Now settled as down as a full-time published author, Steve has planned three more books in the saga of the people involved with ‘One for the Road’ and ‘Farm House’. But he promises the next book will be more on the likes of ‘Armageddon’.

“I don’t write genre’s,” Steve will say, “I write books.”


Cover Art for Farm House
Farm House

Farm House

Screams do not carry twenty miles to the next farm house… Ten years ago, a little girl was supposedly murdered. Ten
years ago, that little girl got away.

Now, after eight years of living on her own, feeding from garbage cans and doing what she must to survive and still remain anonymous, the lies told to her have led her—her sense of vengeance and retribution—back to the door-step of whom she considers to blame.

Those who stand in her way receive nothing of mercy as her relentless pursuit to extract revenge on those who robbed her of her life comes to a chilling close as nothing will stop her…and no one is to be spared.

Buy Link(s)

‘Farm House’ by Steve Soderquist

damnationbooks.comamazon.com and many other fine online book stores

‘One for the Road’ by Steve Soderquist

xlibris.comamazon.com and many other fine online book stores

 The excerpt that follows is a long and violent one.  If you are squeamish, then reading this may not be your best choice of the day.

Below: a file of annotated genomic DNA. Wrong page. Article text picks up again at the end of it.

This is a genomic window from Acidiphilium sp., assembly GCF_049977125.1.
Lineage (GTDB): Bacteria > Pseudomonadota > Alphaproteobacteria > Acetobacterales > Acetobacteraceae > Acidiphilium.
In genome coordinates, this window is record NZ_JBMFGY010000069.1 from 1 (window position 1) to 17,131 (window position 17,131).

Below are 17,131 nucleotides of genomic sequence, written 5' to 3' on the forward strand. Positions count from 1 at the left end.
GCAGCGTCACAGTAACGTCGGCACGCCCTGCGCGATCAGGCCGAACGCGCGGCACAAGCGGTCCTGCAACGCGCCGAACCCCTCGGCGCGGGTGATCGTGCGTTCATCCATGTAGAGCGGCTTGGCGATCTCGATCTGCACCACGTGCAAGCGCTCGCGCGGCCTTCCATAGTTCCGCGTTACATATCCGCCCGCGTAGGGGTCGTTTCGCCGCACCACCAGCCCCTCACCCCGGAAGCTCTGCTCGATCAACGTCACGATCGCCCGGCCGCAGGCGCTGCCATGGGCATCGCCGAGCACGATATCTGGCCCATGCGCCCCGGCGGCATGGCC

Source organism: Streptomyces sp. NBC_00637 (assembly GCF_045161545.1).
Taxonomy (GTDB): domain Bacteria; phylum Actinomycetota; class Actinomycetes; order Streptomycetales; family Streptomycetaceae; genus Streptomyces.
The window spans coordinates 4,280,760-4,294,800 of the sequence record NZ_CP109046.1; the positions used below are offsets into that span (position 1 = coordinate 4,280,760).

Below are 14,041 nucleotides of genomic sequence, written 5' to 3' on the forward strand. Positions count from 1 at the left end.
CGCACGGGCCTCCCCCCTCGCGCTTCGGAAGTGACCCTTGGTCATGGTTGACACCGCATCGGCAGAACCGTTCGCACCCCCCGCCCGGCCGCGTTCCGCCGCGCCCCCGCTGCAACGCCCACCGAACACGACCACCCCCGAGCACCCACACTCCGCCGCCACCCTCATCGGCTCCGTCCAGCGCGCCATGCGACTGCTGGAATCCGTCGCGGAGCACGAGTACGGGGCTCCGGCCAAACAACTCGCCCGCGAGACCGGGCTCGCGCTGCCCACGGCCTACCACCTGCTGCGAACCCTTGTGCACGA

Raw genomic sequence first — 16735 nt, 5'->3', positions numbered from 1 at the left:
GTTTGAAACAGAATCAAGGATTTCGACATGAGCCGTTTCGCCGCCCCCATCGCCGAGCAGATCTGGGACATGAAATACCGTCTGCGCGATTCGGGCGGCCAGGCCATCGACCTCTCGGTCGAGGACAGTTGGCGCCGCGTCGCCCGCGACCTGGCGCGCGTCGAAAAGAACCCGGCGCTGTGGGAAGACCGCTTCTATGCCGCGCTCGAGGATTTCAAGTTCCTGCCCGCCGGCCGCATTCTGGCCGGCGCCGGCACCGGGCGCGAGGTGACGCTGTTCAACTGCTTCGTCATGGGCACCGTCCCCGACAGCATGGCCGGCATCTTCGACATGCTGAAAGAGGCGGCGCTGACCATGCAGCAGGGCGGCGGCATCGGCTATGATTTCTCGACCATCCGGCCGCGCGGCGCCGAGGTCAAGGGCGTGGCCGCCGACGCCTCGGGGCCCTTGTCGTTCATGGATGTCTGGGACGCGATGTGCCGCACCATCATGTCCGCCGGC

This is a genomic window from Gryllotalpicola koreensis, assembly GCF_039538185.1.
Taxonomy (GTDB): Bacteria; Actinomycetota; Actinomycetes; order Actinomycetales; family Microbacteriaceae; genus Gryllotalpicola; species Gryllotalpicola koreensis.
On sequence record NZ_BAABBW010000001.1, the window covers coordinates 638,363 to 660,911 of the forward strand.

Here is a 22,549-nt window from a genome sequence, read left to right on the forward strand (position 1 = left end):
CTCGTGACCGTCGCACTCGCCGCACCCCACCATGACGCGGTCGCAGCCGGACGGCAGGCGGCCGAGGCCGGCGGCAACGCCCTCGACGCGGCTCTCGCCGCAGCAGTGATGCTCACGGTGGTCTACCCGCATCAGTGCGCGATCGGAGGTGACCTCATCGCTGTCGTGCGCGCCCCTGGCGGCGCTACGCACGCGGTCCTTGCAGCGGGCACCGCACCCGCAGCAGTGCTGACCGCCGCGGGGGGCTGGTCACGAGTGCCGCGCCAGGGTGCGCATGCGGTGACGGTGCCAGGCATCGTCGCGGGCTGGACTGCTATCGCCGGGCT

He came in the door and saw his wife sitting on the couch, smiling at him. He stopped short and looked at her, his guard up for reasons he didn’t understand.

“What’s this? What’s up with you? Why are you smiling?”

Christie never smiled at him anymore.

“Hi, honey! I made you dinner. You’re favorite—ham and beans.”

“Uh huh,” he said, watching her warily. He didn’t like feeling this way. Not one bit. He decided he might have to do something about that right now. Right this very fucking second.

He walked over to where she sat serenely on the couch and prepared to pick her up by what he called her whore’s mane and leaned down to grab a fistful of her long, dark hair.

That’s when Christie pulled out the Pein hammer…the one he was fond of shoving up her soft privates, and swung it right handed with all her strength, landing the business end to his left temple.

It made a ‘thock’ sound that was not unlike the cracking of a piece of dry wall, and John Stewart went, “Ummph!”

His eyes clouded over crossing, as he stumbled over the couch, half-crouched.

“You bitch,” he slurred. His left hand moved to the side of his head and his other hand shook as he tried to hold himself up. “You little fucking whore bit…”

That’s when Christine Stewart stood up screaming and swung the hammer into the back of his head. She screamed harder than she had ever screamed in her life. She screamed out the past year of her life; of her fear, her pain…the never-ending torture, and struck him again.

She continued to scream as she brought the hammer down again and again. The back of his head now resembled a busted, blood-soaked cantaloupe with hair on it. Christie kept swinging and screaming.

John Stewart was killed by the fourth blow, but Christie did not stop. She slammed the hammer into her husband’s head twenty-eight times.